In sum, the findings were a wake-up call for all of us who are concerned with force protection. From the force protection assessment team perspective, it appears that, over the years, we have used force protection assets, personnel, equipment, and training to pay other bills. Plans and systems have suffered from significant neglect. As an institution, we have work to do across the DTLOMS to correct our force protection shortfalls. Many of these shortfalls have been fixed through on-the-spot corrections and direct leadership involvement, but the intermediate and long-term challenges remain. Funding and personnel requirements will continue to be an Armywide challenge.

The Way Ahead

As an Army, we have reviewed our force protection posture and identified our challenges. Now, we must build a new playbook. The work across DTLOMS has begun. The USAMPS, the Combined Arms’ Center, and TRADOC are currently finalizing the force protection operational and organization plan. This document will serve as the doctrinal baseline, facilitating the resolution of the long-term issues.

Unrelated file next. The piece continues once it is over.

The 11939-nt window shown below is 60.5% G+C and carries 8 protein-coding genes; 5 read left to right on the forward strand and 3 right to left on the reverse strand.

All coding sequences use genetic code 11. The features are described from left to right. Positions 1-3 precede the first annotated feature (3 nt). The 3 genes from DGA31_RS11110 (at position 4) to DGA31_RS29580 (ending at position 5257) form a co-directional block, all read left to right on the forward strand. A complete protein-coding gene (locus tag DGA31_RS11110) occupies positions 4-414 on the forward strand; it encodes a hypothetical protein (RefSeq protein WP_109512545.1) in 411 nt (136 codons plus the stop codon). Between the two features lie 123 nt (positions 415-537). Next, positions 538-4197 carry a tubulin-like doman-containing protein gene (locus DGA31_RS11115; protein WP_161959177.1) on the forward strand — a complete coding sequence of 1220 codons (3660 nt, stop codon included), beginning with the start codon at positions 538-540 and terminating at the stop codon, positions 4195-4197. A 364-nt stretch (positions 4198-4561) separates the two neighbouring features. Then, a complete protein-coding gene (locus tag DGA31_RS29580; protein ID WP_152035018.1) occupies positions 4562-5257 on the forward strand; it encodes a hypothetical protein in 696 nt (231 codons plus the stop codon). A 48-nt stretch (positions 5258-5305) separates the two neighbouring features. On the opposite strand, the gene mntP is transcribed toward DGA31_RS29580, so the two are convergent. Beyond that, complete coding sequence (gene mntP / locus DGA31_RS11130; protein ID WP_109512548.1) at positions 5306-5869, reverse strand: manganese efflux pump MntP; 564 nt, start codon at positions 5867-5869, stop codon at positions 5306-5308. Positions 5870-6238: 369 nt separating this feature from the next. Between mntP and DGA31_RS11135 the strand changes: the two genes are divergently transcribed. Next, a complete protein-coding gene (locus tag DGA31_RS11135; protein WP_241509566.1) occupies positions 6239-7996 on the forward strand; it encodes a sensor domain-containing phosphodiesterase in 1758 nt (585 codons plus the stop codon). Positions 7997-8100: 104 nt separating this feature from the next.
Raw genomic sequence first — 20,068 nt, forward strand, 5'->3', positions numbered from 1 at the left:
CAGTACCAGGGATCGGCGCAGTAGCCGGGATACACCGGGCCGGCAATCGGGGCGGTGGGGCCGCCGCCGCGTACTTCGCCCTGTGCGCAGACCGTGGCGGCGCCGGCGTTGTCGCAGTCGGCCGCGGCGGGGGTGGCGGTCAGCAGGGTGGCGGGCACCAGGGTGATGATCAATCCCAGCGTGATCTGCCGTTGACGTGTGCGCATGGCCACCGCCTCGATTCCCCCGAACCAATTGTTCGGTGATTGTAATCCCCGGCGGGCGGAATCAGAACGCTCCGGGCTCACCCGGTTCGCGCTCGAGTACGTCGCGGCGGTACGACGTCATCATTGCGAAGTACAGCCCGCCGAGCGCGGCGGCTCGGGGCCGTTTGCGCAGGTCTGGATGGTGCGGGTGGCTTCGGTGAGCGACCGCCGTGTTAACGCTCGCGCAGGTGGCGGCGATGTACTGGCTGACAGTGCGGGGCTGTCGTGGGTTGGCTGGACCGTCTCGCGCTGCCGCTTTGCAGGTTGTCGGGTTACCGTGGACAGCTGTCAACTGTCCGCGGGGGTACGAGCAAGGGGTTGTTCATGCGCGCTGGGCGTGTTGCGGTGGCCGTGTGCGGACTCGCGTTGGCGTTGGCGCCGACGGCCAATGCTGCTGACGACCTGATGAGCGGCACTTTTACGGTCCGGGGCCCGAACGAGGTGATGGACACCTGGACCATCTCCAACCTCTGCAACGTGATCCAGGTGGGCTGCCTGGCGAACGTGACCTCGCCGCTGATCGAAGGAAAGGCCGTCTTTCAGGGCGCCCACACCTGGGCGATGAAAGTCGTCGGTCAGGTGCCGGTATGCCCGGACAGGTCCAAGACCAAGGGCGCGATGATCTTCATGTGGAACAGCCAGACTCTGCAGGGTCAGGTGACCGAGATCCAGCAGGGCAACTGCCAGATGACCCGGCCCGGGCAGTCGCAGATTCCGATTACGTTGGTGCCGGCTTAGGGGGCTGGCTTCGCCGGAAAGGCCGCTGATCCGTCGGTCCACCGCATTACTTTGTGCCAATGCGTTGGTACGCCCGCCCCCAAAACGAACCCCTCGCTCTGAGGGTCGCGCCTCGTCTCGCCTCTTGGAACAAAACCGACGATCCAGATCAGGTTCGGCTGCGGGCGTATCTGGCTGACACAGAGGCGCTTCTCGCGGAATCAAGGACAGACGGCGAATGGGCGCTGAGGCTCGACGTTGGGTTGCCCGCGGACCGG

The rapid creation of training support plans has addressed immediate training requirements. The topics include–

* Reserve Component MP mobilization.

* Airport security supporting mobilized National Guard units. This one includes Federal Aviation Administration requirements and sustainment training.

* Chemical storage-site security in support of the Army Material Command.

* Quick-reaction force employment.

These immediate actions are only a small part of the Army’s ongoing effort. Much of what we will do will require our military to change its mind-set, and ultimately our culture. This mind-set, focused on the new normalcy, will be much like our overseas environment where force protection is an everyday reality. Change is never easy. The resource challenge will always be a constant. There still is much work ahead for years to come.

Major Joel Rindal currently serves as the chief, Officer Basic Branch, Command and Tactics Division, Directorate of Training, USAMPS. His past assignments include tactical officer, U.S. Military Academy; assistant S3, 18th MP Brigade; commander, 3d MP Company, 3d Infantry Division; and deputy division Provost Marshal, 1st Infantry Division. He holds a bachelor’s in criminal justice from Bemidji State University and a master’s from Long Island University.